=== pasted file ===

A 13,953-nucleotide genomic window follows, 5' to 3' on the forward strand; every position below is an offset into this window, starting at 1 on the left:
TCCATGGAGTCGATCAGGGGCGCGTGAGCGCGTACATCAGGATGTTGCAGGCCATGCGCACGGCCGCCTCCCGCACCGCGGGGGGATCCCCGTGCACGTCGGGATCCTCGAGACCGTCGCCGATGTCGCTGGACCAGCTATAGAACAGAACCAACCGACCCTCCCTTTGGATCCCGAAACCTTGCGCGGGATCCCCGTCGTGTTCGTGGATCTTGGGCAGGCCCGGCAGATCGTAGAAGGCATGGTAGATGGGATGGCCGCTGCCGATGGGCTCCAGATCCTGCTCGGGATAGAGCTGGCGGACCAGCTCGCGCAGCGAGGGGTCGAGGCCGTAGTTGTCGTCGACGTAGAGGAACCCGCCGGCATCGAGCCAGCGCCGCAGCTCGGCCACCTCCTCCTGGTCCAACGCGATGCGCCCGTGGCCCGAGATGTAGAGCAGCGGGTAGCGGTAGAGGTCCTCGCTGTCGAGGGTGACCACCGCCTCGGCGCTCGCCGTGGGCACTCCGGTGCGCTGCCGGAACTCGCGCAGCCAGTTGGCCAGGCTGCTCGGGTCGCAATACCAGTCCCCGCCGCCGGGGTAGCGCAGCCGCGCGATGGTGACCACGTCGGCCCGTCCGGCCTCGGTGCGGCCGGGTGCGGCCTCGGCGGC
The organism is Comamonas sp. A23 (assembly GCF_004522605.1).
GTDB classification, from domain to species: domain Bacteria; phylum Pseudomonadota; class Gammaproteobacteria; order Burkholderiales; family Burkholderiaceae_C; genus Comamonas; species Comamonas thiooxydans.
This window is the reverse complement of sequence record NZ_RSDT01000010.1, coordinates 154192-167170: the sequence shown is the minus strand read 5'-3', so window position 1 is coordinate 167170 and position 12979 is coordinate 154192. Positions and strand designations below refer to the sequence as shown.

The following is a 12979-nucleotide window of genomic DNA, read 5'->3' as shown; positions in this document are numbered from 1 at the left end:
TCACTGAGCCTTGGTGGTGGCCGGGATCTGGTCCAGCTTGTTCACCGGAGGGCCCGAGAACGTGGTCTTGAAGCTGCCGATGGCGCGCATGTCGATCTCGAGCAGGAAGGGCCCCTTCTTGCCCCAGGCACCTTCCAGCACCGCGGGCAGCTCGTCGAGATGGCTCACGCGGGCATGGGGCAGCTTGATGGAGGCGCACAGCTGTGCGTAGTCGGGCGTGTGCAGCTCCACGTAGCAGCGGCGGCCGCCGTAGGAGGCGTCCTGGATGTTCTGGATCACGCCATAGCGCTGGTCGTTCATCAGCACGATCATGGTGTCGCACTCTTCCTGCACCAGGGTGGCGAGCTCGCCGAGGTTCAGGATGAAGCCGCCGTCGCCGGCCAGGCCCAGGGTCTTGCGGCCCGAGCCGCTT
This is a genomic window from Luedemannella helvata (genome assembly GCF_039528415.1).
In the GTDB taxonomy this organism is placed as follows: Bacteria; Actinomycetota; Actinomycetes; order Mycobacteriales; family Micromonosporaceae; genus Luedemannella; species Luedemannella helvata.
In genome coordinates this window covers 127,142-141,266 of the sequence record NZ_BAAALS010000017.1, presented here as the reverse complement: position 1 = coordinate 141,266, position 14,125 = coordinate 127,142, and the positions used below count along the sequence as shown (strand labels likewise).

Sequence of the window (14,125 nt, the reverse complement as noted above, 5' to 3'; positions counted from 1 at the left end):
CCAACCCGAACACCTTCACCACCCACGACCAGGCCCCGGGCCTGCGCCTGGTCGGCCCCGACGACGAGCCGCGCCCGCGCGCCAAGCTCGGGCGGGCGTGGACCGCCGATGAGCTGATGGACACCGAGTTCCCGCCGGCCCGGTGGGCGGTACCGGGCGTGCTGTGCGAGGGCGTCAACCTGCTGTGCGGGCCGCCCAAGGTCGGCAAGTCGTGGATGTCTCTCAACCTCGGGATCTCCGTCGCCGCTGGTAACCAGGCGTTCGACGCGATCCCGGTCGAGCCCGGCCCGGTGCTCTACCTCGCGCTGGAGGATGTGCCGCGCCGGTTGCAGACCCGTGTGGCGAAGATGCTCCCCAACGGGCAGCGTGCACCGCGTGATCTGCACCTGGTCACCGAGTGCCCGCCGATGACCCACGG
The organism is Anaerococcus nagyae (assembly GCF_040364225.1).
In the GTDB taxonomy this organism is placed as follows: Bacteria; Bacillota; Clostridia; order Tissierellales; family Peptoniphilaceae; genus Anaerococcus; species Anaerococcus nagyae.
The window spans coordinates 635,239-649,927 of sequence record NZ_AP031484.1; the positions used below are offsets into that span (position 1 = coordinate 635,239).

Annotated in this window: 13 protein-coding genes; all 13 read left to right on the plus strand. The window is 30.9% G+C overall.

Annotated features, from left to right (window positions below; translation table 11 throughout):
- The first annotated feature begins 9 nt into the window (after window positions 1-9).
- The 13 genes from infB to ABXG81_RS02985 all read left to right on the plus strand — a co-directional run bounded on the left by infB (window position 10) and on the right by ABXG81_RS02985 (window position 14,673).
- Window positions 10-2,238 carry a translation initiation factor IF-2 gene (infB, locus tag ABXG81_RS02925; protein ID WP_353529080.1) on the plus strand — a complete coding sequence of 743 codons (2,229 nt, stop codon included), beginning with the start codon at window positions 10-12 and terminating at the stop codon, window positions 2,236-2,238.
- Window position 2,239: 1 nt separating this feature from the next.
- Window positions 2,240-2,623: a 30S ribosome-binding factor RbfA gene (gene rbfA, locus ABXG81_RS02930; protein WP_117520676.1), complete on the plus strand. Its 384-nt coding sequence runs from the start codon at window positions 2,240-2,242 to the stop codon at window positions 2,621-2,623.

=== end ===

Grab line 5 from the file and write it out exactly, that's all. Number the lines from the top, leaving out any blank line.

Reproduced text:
This window is the reverse complement of sequence record NZ_RSDT01000010.1, coordinates 154192-167170: the sequence shown is the minus strand read 5'-3', so window position 1 is coordinate 167170 and position 12979 is coordinate 154192. Positions and strand designations below refer to the sequence as shown.